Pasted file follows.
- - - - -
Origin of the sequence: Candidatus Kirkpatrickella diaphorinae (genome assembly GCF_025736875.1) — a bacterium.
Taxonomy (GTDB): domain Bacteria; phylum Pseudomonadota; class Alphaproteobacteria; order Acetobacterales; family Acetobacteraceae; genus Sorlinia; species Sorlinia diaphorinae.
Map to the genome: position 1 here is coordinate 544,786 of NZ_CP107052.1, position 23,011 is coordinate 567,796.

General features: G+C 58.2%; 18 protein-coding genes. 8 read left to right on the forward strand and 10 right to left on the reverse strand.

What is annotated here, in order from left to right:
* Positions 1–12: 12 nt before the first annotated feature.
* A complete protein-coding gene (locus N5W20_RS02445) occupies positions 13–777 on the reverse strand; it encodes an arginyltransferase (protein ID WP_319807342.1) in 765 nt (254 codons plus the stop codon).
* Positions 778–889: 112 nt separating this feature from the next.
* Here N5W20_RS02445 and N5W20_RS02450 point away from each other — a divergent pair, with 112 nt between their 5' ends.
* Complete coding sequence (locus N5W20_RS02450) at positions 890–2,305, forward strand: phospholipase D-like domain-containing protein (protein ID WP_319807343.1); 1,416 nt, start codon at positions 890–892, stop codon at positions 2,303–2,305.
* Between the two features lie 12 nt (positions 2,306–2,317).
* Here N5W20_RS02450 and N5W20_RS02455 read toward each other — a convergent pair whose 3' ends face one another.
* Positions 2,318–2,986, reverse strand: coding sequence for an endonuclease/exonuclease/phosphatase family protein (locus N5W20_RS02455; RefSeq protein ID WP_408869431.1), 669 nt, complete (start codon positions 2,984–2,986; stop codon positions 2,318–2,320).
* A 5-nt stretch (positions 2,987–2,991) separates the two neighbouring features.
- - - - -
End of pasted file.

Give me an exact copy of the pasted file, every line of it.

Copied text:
Origin of the sequence: Candidatus Kirkpatrickella diaphorinae (genome assembly GCF_025736875.1) — a bacterium.
Taxonomy (GTDB): domain Bacteria; phylum Pseudomonadota; class Alphaproteobacteria; order Acetobacterales; family Acetobacteraceae; genus Sorlinia; species Sorlinia diaphorinae.
Map to the genome: position 1 here is coordinate 544,786 of NZ_CP107052.1, position 23,011 is coordinate 567,796.

General features: G+C 58.2%; 18 protein-coding genes. 8 read left to right on the forward strand and 10 right to left on the reverse strand.

What is annotated here, in order from left to right:
* Positions 1–12: 12 nt before the first annotated feature.
* A complete protein-coding gene (locus N5W20_RS02445) occupies positions 13–777 on the reverse strand; it encodes an arginyltransferase (protein ID WP_319807342.1) in 765 nt (254 codons plus the stop codon).
* Positions 778–889: 112 nt separating this feature from the next.
* Here N5W20_RS02445 and N5W20_RS02450 point away from each other — a divergent pair, with 112 nt between their 5' ends.
* Complete coding sequence (locus N5W20_RS02450) at positions 890–2,305, forward strand: phospholipase D-like domain-containing protein (protein ID WP_319807343.1); 1,416 nt, start codon at positions 890–892, stop codon at positions 2,303–2,305.
* Between the two features lie 12 nt (positions 2,306–2,317).
* Here N5W20_RS02450 and N5W20_RS02455 read toward each other — a convergent pair whose 3' ends face one another.
* Positions 2,318–2,986, reverse strand: coding sequence for an endonuclease/exonuclease/phosphatase family protein (locus N5W20_RS02455; RefSeq protein ID WP_408869431.1), 669 nt, complete (start codon positions 2,984–2,986; stop codon positions 2,318–2,320).
* A 5-nt stretch (positions 2,987–2,991) separates the two neighbouring features.